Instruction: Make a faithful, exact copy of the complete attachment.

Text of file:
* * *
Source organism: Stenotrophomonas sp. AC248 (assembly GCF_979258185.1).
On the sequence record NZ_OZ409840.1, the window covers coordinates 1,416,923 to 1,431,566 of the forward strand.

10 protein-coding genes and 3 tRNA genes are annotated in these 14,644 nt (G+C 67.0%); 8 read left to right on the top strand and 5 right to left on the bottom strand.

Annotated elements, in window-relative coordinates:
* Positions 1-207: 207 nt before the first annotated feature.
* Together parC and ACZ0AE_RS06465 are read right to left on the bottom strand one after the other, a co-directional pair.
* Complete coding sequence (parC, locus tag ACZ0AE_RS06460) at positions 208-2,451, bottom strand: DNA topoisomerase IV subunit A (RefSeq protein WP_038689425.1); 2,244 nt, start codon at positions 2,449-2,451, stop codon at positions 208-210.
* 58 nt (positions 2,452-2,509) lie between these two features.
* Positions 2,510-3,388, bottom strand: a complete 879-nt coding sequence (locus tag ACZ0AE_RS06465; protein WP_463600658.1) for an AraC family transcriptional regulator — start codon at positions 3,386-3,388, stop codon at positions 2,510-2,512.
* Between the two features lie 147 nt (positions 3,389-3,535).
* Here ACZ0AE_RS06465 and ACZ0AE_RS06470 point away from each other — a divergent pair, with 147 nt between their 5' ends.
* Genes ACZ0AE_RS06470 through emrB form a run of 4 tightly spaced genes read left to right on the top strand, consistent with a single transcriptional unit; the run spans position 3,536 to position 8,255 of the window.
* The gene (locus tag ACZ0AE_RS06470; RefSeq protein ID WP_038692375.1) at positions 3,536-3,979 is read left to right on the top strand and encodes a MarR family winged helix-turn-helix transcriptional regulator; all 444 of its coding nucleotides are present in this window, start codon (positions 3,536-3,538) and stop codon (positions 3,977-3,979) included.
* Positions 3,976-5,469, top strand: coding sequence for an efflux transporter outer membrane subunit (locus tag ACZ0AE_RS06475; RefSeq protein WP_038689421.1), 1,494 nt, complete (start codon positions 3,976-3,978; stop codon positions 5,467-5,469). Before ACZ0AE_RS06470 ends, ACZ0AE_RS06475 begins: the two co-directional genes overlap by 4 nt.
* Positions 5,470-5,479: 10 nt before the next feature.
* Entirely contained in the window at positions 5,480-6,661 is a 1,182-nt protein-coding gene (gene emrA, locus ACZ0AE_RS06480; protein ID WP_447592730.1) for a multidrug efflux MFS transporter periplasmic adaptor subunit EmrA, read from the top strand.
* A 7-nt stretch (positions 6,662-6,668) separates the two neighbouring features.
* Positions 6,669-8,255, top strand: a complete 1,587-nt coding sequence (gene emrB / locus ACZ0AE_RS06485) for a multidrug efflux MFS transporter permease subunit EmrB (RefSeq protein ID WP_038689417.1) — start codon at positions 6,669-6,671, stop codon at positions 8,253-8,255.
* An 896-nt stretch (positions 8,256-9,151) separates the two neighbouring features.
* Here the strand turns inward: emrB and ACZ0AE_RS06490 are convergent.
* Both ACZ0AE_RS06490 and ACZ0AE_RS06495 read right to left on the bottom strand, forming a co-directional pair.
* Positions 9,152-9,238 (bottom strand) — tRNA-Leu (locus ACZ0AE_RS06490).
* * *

Source organism: Stenotrophomonas sp. AC248 (assembly GCF_979258185.1).
On the sequence record NZ_OZ409840.1, the window covers coordinates 1,416,923 to 1,431,566 of the forward strand.

10 protein-coding genes and 3 tRNA genes are annotated in these 14,644 nt (G+C 67.0%); 8 read left to right on the top strand and 5 right to left on the bottom strand.

Annotated elements, in window-relative coordinates:
* Positions 1-207: 207 nt before the first annotated feature.
* Together parC and ACZ0AE_RS06465 are read right to left on the bottom strand one after the other, a co-directional pair.
* Complete coding sequence (parC, locus tag ACZ0AE_RS06460) at positions 208-2,451, bottom strand: DNA topoisomerase IV subunit A (RefSeq protein WP_038689425.1); 2,244 nt, start codon at positions 2,449-2,451, stop codon at positions 208-210.
* 58 nt (positions 2,452-2,509) lie between these two features.
* Positions 2,510-3,388, bottom strand: a complete 879-nt coding sequence (locus tag ACZ0AE_RS06465; protein WP_463600658.1) for an AraC family transcriptional regulator — start codon at positions 3,386-3,388, stop codon at positions 2,510-2,512.
* Between the two features lie 147 nt (positions 3,389-3,535).
* Here ACZ0AE_RS06465 and ACZ0AE_RS06470 point away from each other — a divergent pair, with 147 nt between their 5' ends.
* Genes ACZ0AE_RS06470 through emrB form a run of 4 tightly spaced genes read left to right on the top strand, consistent with a single transcriptional unit; the run spans position 3,536 to position 8,255 of the window.
* The gene (locus tag ACZ0AE_RS06470; RefSeq protein ID WP_038692375.1) at positions 3,536-3,979 is read left to right on the top strand and encodes a MarR family winged helix-turn-helix transcriptional regulator; all 444 of its coding nucleotides are present in this window, start codon (positions 3,536-3,538) and stop codon (positions 3,977-3,979) included.
* Positions 3,976-5,469, top strand: coding sequence for an efflux transporter outer membrane subunit (locus tag ACZ0AE_RS06475; RefSeq protein WP_038689421.1), 1,494 nt, complete (start codon positions 3,976-3,978; stop codon positions 5,467-5,469). Before ACZ0AE_RS06470 ends, ACZ0AE_RS06475 begins: the two co-directional genes overlap by 4 nt.
* Positions 5,470-5,479: 10 nt before the next feature.
* Entirely contained in the window at positions 5,480-6,661 is a 1,182-nt protein-coding gene (gene emrA, locus ACZ0AE_RS06480; protein ID WP_447592730.1) for a multidrug efflux MFS transporter periplasmic adaptor subunit EmrA, read from the top strand.
* A 7-nt stretch (positions 6,662-6,668) separates the two neighbouring features.
* Positions 6,669-8,255, top strand: a complete 1,587-nt coding sequence (gene emrB / locus ACZ0AE_RS06485) for a multidrug efflux MFS transporter permease subunit EmrB (RefSeq protein ID WP_038689417.1) — start codon at positions 6,669-6,671, stop codon at positions 8,253-8,255.
* An 896-nt stretch (positions 8,256-9,151) separates the two neighbouring features.
* Here the strand turns inward: emrB and ACZ0AE_RS06490 are convergent.
* Both ACZ0AE_RS06490 and ACZ0AE_RS06495 read right to left on the bottom strand, forming a co-directional pair.
* Positions 9,152-9,238 (bottom strand) — tRNA-Leu (locus ACZ0AE_RS06490).